LATEST MATCH Mazal Tov to a couple that wishes to remain anonymous Match #1,818

Jewish Dating Blog: The Demise of Happy Meal Dating

August 13th, 2020 Blog Writer

Jewish Dating Blog: The Demise of Happy Meal Dating

By Sheri Jacobs

Hashem, Mother Nature—whatever the cause, we are Jews living in the midst of a pandemic. The good news is, we are accustomed to challenges and adversity. From biblical times before Christ, when our ancestors experienced persecution in the Middle East because they refused to worship idols, to the present day, when the flames of antisemitism are stoked on social media, we are experienced and intimate with struggle.

The pandemic has forced us to step out of our comfort zones. What those comfort zones are is going to look different for everyone, but everyone is affected. Dating is no exception. If we thought dating as a Jew pre-pandemic was a bit challenging, this new world of social distancing makes dating seem like an obstacle course of virtual meeting apps and never-ending private messages.

But there’s always a blessing to be found in the face of hardship and our pandemic holds no exception when it comes to Jewish dating. When dating suddenly involves real risk to one’s life and the lives of their friends and mishpocha, we become more careful, more aware.

Prior to the pandemic, many of us single Jews were what I refer to as Happy Meal Dating: considering the “pretty packaging” of another potential without considering what existed below: the person’s words, actions, lifestyle, and values. Happy Meal Dating (while technically kosher;-) “tastes” wonderful, providing heaps of serotonin each time you’re around the person.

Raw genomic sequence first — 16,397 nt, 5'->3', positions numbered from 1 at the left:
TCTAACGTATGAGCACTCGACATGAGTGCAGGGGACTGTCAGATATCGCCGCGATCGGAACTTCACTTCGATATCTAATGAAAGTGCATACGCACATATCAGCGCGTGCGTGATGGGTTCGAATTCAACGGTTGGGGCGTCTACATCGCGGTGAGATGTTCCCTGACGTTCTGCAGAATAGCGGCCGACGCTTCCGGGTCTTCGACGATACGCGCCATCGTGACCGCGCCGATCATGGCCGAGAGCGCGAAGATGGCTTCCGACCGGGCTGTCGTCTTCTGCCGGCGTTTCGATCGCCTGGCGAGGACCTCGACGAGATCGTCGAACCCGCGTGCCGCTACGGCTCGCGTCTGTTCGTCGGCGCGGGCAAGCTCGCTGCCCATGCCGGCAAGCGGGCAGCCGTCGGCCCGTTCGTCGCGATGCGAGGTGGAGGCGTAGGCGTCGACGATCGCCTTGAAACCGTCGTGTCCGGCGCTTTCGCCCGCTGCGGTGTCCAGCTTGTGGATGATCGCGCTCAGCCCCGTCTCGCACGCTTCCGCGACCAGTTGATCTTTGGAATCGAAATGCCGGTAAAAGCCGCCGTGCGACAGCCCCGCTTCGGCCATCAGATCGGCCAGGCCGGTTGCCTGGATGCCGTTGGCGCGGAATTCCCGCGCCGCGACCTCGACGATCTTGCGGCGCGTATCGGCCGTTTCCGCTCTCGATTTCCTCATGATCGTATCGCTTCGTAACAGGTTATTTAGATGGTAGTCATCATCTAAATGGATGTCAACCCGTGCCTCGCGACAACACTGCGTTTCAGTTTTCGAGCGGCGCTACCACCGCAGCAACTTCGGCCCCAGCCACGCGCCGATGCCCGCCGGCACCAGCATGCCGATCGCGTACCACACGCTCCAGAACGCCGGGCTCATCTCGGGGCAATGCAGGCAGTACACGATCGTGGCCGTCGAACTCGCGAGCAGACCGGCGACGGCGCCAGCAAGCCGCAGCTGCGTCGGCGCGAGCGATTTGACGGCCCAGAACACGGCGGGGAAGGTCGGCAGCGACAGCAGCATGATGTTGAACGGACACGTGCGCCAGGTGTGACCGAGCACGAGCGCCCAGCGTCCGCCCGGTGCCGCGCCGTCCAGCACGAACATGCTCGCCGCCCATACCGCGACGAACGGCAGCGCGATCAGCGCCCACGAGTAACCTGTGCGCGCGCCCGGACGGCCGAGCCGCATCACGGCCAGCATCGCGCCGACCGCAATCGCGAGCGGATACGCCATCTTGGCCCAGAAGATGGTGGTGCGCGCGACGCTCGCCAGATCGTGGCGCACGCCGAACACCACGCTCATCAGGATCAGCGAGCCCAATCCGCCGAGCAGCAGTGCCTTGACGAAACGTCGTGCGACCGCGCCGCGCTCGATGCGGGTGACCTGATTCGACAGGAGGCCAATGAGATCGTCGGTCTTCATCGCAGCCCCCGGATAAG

But there is a potential danger in ingesting time with the metaphorical equivalent of a Happy Meal: just as a burger and fries might feel great in the moment, going for the sheer attraction to someone can lead to a craving that never satisfies. And sometimes, given enough Happy Meals, we find ourselves sick from consuming something that wasn’t good for us.

The pandemic offers us the gift of time to challenge Happy Meal Dating. When you have to first meet virtually, you have time to better digest the other person’s qualities. No longer can you rely on the surface of things, the pretty packaging to distract you in its cocktail of hormones; you now can pay attention to how this person makes you feel when you’re on a virtual date. If there are red flags, you have the gift of literal distance to help discern them.

Sometimes, we are our own Happy Meal: we present the world with a beautiful package of ourselves—the package we want people to see; inside, we feel like a fat-filled Big Mac, laden with emotional indigestion. The pandemic is an opportunity to get real with ourselves first before we find our bashert.

So kibbutz, get to know other Jewish men and women, virtual date until the figurative cows come home (actually, they are out much more these days now that we have predominately moved indoors, but I digress;-). Enjoy the gift of time to get real with yourself, about yourself and other potential partners. Together, we can put the kibosh on Happy Meal Dating.

Jewish Dating Blog by Sheri Jacobs

Bio:

Sheri Jacobs is the author of The Friendship Diet: Clean Out Your Fridge, Get Real with Yourself, and Fill Your Life with Meaningful Relationships that Last. The book helps men and women feed themselves on a diet of fulfilling relationships. Her work is featured on The Roula and Ryan Show and LOA Today, as well as the Lunchtime Author Series with Rabbi Dan Gordon at Temple Beth Torah. Learn more at www.sheri-jacobs.com.




Leave a Reply

Joel Palmer (Edgware, Middlesex)
&
Rachel Hamilton (Hendon, London)

Ory Egoz (Tel Aviv, Tel Aviv)
&
Efrat Alon (Jerusalem, Jerusalem)

Eliezer Reuben (Spring Valley, New York)
&
Joann Drasnin (Oak Park, Michigan)

Uri Krakauer (Brooklyn, New York)
&
Hudi Zahav (Brooklyn, New York)

Ayal Steinberg (Woodmere, New York)
&
Sara Rosengarten (East Brunswick, New Jersey)

Aryeh Wizman (Monsey, New York)
&
Ilana Wiesenfeld (New York, New York)

Harold Dukes (Jerusalem, Jerusalem)
&
Sabena Basch (Jerusalem, Jerusalem)

Michael Balsam (Jerusalem, Jerusalem)
&
Ariella Prize (Jerusalem, Jerusalem)